The zero rate of VAT applies to plants (including live plants), trees (including live trees), bulbs, roots and seeds used for growing food.
The supply of pots is subject to VAT at the standard rate.
The supply of potted plants is normally taxable at the reduced rate.
Is there VAT on flowers and plants?
Under current tax law, food plants and seeds attract no VAT but ornamental plants and seeds are classified as standard-rated items, attracting VAT at 17.5 per cent. A spokesman said: “We do not believe plants are a luxury in either a wildlife or a well-being sense.
What items are exempt from VAT?
These include children’s clothing, books and magazines, and goods sold in charity shops which have been donated by members of the public. There are several quirks in the VAT system. For example, biscuits incur VAT at the full rate but cakes are exempt; and potato crisps incur 20% VAT but corn-based snacks are VAT-free.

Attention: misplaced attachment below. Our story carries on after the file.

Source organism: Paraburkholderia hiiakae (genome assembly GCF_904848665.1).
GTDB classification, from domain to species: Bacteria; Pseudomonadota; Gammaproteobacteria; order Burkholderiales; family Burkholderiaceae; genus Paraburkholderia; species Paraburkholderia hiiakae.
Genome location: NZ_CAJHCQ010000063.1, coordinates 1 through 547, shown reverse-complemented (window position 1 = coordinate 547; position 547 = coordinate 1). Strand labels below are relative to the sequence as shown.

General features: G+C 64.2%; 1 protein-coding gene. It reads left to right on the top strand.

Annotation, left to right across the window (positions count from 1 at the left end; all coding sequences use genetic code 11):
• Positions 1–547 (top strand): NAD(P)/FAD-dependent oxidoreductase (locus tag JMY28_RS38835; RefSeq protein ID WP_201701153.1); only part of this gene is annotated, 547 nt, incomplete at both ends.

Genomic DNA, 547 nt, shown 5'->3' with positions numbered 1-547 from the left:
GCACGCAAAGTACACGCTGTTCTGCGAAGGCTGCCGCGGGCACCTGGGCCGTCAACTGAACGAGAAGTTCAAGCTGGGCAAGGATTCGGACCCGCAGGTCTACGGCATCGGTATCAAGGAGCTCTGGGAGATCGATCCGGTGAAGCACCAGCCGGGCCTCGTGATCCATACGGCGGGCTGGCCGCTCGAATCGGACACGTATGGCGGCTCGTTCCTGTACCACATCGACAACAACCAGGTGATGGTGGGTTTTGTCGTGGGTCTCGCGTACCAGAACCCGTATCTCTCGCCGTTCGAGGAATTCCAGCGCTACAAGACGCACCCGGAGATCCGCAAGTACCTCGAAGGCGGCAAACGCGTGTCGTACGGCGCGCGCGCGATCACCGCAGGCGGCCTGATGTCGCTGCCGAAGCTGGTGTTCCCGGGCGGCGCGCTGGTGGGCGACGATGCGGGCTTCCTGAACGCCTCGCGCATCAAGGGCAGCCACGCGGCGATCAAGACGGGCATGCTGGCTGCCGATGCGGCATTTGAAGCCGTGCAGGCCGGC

Is there VAT on printing?
HMRC Guidelines on VAT
The standard VAT rate is only paid on some printed items. Promotional or information items of print are zero-rated, meaning they are completely free of VAT. These include, brochures, leaflets, pamphlets and books.
Are plants taxable?
However, while the sale of an annual plant or seedling that is used for human consumption, such as a tomato, corn, lettuce, and pea plant, is exempt from sales tax, the sale of perennial plants, including plants that produce food for humans, are subject to sales tax. All other kinds of trees are subject to sales tax.